between the abductor digiti minimi and flexor digiti minim brevis (11).
Palmaris Longus Substituting for Digital Flexors
The palmaris longus can substitute for the ring finger FDS. In the absence of the FDS, a palmaris
longus was found to extend to the middle phalanx of the ring finger and function as a digital flexor
of the proximal interphalangeal joint (PIP) (259).
Clinical Correlations: Palmaris Longus
The most important anatomic clinical considerations with the palmaris longus include its variable
presence and the common anomalies. The specific anatomic forms are discussed in detail previously.
The possible variations and anomalies are important both from the standpoint of free tendon harvest
or transfer, as well as with regard to the many associated nerve compression syndromes caused by an
anomalous palmaris longus tendon. Problems associated with anomalous muscles include median
compression in the forearm and the carpal tunnel ,, compression of the palmar cutaneous branch of
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the median nerve (230,231,232), and compression of the ulnar nerve in the forearm or ulnar tunnel ()
(discussed in detail earlier, under Variations and Anomalies).
The possibility of absence is of clinical significance because of the common use of the palmaris
longus as a free graft or tendon transfer (263,264,265,266,267). Its presence always should be tested
by having the patient place the pulp of the thumb in opposition to the pulp of the small finger. When
the wrist is flexed, the tendon of the palmaris becomes prominent. In general, there is an absence in
one or both limbs in approximately 12% to 25% of patients (or cadavers) (11,196,199) and absence
in individual limbs in 15%
P.120
to 31% (187,199) (discussed in detail earlier, under Gross Anatomic Description).
Magnetic resonance imaging or ultrasound (UTZ) have been shown to be capable of detecting the
absence of the palmaris longus or the presence of anomalies (225,250).
Hypertrophy of a normal palmaris longus tendon can result in median neuropathy simulating carpal
tunnel syndrome (11,212,218).
For low median neuropathy, such as with severe, longstanding carpal tunnel syndrome, the Camitz
transfer is a type of opponensplasty used to provide thumb palmar abduction and opposition. It was
popularized by Braun and uses the palmaris longus, extended by a strip of palmar fascia, to transfer
to the thenar muscles (.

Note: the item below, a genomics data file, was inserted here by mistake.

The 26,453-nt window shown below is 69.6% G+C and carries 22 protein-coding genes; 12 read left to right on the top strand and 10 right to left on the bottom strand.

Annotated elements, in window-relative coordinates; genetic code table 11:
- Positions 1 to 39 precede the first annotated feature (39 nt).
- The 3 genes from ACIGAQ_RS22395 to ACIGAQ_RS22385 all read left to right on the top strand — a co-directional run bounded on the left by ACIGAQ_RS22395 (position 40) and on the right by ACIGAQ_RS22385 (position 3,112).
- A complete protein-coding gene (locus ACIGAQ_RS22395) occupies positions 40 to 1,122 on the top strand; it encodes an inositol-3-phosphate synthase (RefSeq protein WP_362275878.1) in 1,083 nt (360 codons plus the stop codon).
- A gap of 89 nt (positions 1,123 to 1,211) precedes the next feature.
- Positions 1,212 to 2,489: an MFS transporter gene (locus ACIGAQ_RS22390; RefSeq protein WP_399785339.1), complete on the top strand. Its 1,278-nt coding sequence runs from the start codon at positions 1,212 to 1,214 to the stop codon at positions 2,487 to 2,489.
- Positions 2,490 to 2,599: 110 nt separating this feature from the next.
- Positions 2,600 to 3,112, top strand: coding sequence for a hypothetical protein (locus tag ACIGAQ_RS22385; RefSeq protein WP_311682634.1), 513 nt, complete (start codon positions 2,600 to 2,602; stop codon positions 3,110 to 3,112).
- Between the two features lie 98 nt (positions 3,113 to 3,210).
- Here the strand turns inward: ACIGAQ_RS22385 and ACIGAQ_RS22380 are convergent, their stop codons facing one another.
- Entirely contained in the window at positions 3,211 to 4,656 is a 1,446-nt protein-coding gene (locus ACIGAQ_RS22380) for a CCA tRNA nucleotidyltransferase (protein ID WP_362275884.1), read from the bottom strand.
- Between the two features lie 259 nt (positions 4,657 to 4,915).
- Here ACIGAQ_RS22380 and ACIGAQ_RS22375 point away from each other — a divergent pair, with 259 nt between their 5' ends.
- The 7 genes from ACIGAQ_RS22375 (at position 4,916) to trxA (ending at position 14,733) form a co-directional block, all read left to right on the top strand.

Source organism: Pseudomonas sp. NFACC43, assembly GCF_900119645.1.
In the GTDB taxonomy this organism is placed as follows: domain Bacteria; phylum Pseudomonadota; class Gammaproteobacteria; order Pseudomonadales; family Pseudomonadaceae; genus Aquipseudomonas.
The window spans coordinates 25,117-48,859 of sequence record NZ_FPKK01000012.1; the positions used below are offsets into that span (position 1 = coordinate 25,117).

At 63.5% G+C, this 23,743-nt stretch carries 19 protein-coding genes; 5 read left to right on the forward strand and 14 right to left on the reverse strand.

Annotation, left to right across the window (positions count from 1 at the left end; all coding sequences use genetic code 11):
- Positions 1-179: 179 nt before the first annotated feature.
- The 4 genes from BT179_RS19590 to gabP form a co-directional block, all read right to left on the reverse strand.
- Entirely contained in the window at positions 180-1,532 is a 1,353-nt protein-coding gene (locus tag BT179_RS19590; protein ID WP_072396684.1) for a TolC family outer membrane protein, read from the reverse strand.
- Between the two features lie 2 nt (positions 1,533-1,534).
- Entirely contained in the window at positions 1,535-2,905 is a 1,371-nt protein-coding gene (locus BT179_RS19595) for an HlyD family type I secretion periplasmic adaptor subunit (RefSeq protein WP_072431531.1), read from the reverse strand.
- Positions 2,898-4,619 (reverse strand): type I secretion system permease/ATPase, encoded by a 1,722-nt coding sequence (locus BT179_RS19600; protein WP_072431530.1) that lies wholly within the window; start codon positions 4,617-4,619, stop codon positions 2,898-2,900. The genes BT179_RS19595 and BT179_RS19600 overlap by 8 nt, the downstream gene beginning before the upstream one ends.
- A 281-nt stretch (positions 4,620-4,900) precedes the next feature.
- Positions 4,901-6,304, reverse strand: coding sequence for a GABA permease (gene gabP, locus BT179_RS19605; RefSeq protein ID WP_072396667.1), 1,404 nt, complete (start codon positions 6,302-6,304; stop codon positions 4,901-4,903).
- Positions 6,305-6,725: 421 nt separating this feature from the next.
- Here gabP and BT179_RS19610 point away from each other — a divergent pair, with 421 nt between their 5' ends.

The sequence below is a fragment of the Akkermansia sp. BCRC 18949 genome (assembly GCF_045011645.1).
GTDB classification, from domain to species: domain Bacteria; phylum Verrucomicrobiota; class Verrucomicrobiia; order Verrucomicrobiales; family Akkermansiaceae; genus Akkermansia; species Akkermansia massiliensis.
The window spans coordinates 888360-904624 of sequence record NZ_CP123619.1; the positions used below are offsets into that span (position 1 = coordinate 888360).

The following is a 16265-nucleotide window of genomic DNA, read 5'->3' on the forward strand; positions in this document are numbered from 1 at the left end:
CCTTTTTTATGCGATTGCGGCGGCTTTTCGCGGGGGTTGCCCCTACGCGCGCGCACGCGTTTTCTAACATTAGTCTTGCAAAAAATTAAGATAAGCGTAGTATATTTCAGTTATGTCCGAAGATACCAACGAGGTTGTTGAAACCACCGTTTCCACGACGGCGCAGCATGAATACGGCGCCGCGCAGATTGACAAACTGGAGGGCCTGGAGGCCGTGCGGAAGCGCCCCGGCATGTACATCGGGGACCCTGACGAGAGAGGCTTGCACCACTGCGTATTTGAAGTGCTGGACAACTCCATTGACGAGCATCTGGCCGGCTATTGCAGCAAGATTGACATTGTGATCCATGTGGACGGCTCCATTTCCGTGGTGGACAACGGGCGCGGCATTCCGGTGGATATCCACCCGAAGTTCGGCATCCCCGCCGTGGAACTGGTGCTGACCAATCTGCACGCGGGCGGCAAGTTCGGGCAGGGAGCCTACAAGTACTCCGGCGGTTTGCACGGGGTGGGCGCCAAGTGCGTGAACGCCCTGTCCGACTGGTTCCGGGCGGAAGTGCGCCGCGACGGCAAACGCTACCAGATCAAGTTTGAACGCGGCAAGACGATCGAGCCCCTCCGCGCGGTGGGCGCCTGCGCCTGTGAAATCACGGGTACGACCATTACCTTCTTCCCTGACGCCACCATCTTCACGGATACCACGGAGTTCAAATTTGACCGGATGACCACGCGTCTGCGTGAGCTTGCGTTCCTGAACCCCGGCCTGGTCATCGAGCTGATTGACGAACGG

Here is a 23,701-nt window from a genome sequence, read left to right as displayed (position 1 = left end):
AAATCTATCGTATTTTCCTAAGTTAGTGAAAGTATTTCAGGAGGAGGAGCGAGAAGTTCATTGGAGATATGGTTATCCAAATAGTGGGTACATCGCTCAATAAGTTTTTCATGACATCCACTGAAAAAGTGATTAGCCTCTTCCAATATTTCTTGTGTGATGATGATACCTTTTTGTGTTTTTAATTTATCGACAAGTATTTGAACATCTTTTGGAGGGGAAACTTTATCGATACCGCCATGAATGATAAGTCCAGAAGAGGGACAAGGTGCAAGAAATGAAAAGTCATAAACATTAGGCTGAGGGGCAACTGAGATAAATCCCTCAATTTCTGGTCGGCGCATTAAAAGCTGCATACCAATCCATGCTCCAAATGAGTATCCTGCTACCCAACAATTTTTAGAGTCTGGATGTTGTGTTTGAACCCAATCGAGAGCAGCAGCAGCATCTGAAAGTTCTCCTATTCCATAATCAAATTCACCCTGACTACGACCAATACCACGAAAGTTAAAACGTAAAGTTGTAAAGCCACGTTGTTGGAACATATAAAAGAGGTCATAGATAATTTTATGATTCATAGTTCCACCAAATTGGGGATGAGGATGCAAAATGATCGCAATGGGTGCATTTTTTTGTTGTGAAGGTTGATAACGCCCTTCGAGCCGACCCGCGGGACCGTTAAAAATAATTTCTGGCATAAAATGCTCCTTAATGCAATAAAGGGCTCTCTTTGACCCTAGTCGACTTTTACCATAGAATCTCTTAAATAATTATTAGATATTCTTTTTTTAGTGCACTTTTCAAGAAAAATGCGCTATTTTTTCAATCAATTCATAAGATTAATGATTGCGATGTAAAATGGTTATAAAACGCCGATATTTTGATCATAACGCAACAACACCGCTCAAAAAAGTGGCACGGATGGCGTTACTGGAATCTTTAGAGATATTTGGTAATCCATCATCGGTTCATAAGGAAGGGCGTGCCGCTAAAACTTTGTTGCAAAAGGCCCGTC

FLEXOR DIGITORUM SUPERFICIALIS (FLEXOR DIGITORUM SUBLIMIS)
Derivation and Terminology. Flexor is derived from the Latin flexus, indicating bent (and flexor,
which indicates that which bends, or bending). Digitorum is from the Latin digitus or digitorum,
indicating the digits. Superficialis denotes its superficial location in the forearm. The term sublimis
sometimes is used. This is derived from Latin sublimis, indicating superficial (1,2).
Origin. There are two heads with separate origins. Humeroulnar head: from the medical epicondyle
of the humerus and from the proximal medial ulna. Radial head: from a long, oblique, linear
attachment from the volar proximal radial shaft, along the proximal third of the diaphysis.
Insertion. To the medial and lateral margins of the volar shaft of the middle phalanges of the index,
long, ring, and small fingers.
Innervation. Median nerve (C7, C8, T1).
Vascular Supply. The ulnar artery, superior and inferior ulnar collateral arteries, anterior and
posterior ulnar recurrent arteries, superficial palmar arch, common and proper palmar digital arteries
(3,4,8).
Principal Action. Flexion of the PIPs of the index, long, ring, and small fingers. It also contributes to
flexion of the digital MCP joints, and flexion of the wrist.
Gross Anatomic Description: Flexor Digitorum Superficialis
The FDS is one of the central muscles of the superficial flexors of the forearm (along with the
pronator teres, FCR, palmaris longus, and FCU). It lies in the superficial volar muscle compartment
of the forearm (Appendix 2.2). The FDS is located medial and deep to the palmaris longus and FCR.
The FCU lies ulnar and superficial to the FDS. It is an important flexor of the digits, and is one of
the largest of the superficial flexor muscles of the forearm (3,4,8,13).
The FDS has two main heads, the humeroulnar head and the radial head. The humeroulnar head has
several origin sites. It arises, in part, from the medial epicondyle through the common flexor origin
(see Fig. 2.2A). The muscle has additional origin attachments from the anterior band of the ulnar
collateral ligament, from adjacent intermuscular septa, and from the medial side of the coronoid
process proximal to the ulnar origin of the pronator teres (Fig. 2.3A). Additional origin attachments
may connect to the fascia of the brachialis. The radial head is a long, thin, flat muscular sheet. It